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I have been off the forum for a while and I recently got a wrecked leaf as a donor (which had it's own tribulations see "I got scammed buying a wrecked Nissan Leaf") and thought I would post it to get peoples thoughts on where I should go with this project.

New project: Two boring Nissan leafs combined to make one 400hp AWD track EV?

I settled on the next project being powered with the Nissan Leafs because they are cheap an plentiful. I have been seeing Gen 1 and 2 Nissan leaf going for $4-5k for a good runners with reasonable mileage and wrecks going for $2-3,000. I would love to get a Model 3 wreck but the prices are still really high and haven't seen any public hacks of the motor controller.

Not sure if I am going to use the Volt batteries or Tesla batteries. I hope to design it so I can use the Model 3 batteries as they are the best $/kwh, kwh/kg but their long length makes them really hard to deal with. The car is going to be scratch built so I am hoping I can be able to make a ~7' long battery box that will fit them in.
 

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Should be a hoot! Do you know what they'll go in yet? The hard bit is getting the motor to drive the axles without having to, like, redesign the suspension.

You sure Model 3 batteries are cheaper per kW than Leaf stuff? Even the "Lizard" batteries are like $4k for 24kW...
 

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The hard bit is getting the motor to drive the axles without having to, like, redesign the suspension.
There's no redesign required if there is no design to start with, and kerrymann is apparently planning a scratch-built vehicle. ;)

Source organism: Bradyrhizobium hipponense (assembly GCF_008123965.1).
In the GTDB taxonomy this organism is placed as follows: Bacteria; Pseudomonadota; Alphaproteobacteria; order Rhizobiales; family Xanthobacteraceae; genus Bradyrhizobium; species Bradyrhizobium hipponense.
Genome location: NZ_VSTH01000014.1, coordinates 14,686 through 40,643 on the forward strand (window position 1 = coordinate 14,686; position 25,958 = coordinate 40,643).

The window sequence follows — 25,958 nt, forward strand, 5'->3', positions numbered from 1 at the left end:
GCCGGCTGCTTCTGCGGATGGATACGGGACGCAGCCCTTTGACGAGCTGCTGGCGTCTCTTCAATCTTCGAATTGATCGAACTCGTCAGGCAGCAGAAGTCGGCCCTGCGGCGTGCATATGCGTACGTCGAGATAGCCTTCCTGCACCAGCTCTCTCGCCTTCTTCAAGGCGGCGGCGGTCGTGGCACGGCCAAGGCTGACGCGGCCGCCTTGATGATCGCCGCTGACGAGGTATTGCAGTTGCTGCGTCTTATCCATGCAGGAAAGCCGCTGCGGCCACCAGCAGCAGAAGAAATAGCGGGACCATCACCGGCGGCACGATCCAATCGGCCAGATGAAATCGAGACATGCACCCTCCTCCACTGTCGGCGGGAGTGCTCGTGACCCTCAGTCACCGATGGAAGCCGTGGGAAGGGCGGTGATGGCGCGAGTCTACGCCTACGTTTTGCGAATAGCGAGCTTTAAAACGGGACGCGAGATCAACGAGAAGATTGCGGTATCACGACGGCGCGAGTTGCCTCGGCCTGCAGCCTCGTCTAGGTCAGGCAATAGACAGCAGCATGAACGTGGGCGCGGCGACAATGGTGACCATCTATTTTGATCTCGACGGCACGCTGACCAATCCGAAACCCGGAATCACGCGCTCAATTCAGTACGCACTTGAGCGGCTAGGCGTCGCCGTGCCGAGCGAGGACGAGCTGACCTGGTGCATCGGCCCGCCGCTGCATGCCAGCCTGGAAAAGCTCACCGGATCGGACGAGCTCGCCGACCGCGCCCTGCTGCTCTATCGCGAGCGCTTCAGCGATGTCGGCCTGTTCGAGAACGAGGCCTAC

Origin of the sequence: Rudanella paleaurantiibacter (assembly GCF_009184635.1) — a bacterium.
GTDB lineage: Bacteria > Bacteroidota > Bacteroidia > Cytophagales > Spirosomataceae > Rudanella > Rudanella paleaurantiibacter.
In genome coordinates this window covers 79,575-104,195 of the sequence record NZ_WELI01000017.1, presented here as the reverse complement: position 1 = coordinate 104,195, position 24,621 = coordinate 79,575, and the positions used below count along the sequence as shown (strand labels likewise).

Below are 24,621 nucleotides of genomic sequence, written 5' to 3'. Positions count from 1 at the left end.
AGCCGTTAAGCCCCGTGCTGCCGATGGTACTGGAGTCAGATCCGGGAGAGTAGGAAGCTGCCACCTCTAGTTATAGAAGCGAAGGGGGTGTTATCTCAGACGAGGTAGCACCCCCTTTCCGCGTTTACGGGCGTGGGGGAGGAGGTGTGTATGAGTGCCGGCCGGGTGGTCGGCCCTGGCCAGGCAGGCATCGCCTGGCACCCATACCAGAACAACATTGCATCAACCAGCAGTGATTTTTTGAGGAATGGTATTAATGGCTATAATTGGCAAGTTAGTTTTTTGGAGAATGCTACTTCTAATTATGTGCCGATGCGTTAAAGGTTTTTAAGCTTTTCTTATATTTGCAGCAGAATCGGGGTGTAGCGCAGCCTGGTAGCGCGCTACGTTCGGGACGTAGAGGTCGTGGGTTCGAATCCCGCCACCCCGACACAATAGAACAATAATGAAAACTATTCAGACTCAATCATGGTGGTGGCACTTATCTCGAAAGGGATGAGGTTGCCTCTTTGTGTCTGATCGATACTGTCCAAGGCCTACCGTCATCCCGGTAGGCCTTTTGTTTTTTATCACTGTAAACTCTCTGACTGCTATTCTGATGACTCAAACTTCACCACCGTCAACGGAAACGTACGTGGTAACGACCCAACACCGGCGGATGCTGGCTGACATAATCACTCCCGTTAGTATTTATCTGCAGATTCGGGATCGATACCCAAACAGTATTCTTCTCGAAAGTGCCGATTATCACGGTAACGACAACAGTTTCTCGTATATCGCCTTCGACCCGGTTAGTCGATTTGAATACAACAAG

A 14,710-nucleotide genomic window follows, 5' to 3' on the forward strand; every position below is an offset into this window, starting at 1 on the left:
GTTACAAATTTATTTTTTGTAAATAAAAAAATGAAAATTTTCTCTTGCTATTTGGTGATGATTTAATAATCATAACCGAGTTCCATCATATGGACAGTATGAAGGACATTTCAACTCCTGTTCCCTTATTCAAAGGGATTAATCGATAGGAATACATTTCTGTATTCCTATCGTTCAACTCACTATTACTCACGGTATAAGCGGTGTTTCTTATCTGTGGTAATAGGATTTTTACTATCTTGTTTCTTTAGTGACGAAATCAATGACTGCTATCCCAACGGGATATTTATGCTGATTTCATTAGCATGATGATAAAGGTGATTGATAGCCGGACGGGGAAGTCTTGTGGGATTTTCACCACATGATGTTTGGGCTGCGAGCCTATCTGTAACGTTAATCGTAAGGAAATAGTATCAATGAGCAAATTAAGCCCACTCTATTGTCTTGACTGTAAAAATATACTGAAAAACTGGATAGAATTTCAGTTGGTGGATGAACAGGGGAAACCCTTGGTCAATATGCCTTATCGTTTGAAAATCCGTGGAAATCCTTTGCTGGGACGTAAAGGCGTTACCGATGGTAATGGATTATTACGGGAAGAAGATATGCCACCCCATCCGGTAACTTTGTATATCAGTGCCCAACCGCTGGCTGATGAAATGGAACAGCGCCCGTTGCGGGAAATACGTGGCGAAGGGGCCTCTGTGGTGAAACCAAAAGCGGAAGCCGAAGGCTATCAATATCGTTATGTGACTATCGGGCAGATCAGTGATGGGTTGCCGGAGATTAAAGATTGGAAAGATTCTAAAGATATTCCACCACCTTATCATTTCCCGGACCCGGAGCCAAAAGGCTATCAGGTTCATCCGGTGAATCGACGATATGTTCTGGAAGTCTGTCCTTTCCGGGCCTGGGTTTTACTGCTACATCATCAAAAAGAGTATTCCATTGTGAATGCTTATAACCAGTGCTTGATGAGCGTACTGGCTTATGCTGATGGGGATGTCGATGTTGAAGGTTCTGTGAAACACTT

I usually don't watch people's videos (typically a huge waste of time, especially compared to reading the same content) but I watched this one, and noted some points...

The car is to be an "open tube-frame" or "naked" design, which is now typically called an exoskeleton (although that's a lousy term), like the Ariel Atom or the various Exomotive kits.

The intent is to use much of the Leaf's suspension, including the subframes, which implies using the stock half-shafts and hubs, so there's no axle adaptation issue.

To clear larger-diameter tires with the stock McPherson struts, extreme outset wheels were being considered - I think that this would be a terrible idea for multiple reasons. Conversion (with the stock hub carriers) to a double A-arm design is being considered for clearance and for height reduction - this is a well-established and effective solution. On the other hand, the use of a rocker arm and inboard shock/spring units is a nearly pointless complication adding unsprung mass, total mass, and complexity (but it is popular in "wanna look like a race car" designs).
 

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I hope to design it so I can use the Model 3 batteries as they are the best $/kwh, kwh/kg but their long length makes them really hard to deal with. The car is going to be scratch built so I am hoping I can be able to make a ~7' long battery box that will fit them in.
They're too long to go across the car, and running them over top of drive units is too high, so the only practical location is under the floor as intended. They fill the available length between the front and rear subframes and just fit in the Model 3... which has a ‎113.2 in (2,880 mm) wheelbase. This just doesn't seem workable to me, but I would be interested to see if someone has a solution.

How about Chevrolet Bolt modules? They're an easier size to work with (10 Bolt modules versus 4 Model 3 modules for similar capacity) and should be readily available. You could even design around the complete Bolt pack.
 
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